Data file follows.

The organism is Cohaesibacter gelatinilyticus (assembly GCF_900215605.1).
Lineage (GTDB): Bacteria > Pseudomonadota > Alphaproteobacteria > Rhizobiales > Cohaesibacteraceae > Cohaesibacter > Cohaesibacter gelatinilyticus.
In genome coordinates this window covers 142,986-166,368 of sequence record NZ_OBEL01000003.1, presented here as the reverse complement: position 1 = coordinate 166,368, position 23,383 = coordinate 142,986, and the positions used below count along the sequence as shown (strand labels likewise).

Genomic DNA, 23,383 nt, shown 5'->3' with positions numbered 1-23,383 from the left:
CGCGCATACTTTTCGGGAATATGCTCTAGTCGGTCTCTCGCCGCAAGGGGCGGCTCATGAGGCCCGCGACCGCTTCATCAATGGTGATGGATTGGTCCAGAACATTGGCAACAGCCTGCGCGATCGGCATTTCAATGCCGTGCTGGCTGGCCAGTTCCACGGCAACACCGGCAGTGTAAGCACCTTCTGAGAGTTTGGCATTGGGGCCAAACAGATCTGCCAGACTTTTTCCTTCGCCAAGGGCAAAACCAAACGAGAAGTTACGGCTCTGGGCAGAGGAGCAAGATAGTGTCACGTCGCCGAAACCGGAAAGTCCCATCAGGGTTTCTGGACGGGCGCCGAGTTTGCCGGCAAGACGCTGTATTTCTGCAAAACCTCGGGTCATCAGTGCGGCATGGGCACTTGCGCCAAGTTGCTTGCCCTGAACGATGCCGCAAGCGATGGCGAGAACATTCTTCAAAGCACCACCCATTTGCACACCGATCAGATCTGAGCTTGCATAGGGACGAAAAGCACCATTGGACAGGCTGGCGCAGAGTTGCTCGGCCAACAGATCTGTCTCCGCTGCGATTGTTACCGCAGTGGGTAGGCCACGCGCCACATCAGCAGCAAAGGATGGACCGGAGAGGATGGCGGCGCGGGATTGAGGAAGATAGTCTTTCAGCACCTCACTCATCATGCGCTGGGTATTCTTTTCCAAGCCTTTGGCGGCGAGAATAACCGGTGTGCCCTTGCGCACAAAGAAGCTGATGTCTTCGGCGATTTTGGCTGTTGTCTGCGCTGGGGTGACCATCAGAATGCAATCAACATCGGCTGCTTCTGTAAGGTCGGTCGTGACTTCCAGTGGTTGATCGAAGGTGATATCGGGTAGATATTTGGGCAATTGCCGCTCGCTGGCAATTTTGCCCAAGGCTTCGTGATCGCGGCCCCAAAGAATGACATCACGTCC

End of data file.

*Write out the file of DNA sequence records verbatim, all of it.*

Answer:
The organism is Cohaesibacter gelatinilyticus (assembly GCF_900215605.1).
Lineage (GTDB): Bacteria > Pseudomonadota > Alphaproteobacteria > Rhizobiales > Cohaesibacteraceae > Cohaesibacter > Cohaesibacter gelatinilyticus.
In genome coordinates this window covers 142,986-166,368 of sequence record NZ_OBEL01000003.1, presented here as the reverse complement: position 1 = coordinate 166,368, position 23,383 = coordinate 142,986, and the positions used below count along the sequence as shown (strand labels likewise).

Genomic DNA, 23,383 nt, shown 5'->3' with positions numbered 1-23,383 from the left:
CGCGCATACTTTTCGGGAATATGCTCTAGTCGGTCTCTCGCCGCAAGGGGCGGCTCATGAGGCCCGCGACCGCTTCATCAATGGTGATGGATTGGTCCAGAACATTGGCAACAGCCTGCGCGATCGGCATTTCAATGCCGTGCTGGCTGGCCAGTTCCACGGCAACACCGGCAGTGTAAGCACCTTCTGAGAGTTTGGCATTGGGGCCAAACAGATCTGCCAGACTTTTTCCTTCGCCAAGGGCAAAACCAAACGAGAAGTTACGGCTCTGGGCAGAGGAGCAAGATAGTGTCACGTCGCCGAAACCGGAAAGTCCCATCAGGGTTTCTGGACGGGCGCCGAGTTTGCCGGCAAGACGCTGTATTTCTGCAAAACCTCGGGTCATCAGTGCGGCATGGGCACTTGCGCCAAGTTGCTTGCCCTGAACGATGCCGCAAGCGATGGCGAGAACATTCTTCAAAGCACCACCCATTTGCACACCGATCAGATCTGAGCTTGCATAGGGACGAAAAGCACCATTGGACAGGCTGGCGCAGAGTTGCTCGGCCAACAGATCTGTCTCCGCTGCGATTGTTACCGCAGTGGGTAGGCCACGCGCCACATCAGCAGCAAAGGATGGACCGGAGAGGATGGCGGCGCGGGATTGAGGAAGATAGTCTTTCAGCACCTCACTCATCATGCGCTGGGTATTCTTTTCCAAGCCTTTGGCGGCGAGAATAACCGGTGTGCCCTTGCGCACAAAGAAGCTGATGTCTTCGGCGATTTTGGCTGTTGTCTGCGCTGGGGTGACCATCAGAATGCAATCAACATCGGCTGCTTCTGTAAGGTCGGTCGTGACTTCCAGTGGTTGATCGAAGGTGATATCGGGTAGATATTTGGGCAATTGCCGCTCGCTGGCAATTTTGCCCAAGGCTTCGTGATCGCGGCCCCAAAGAATGACATCACGTCC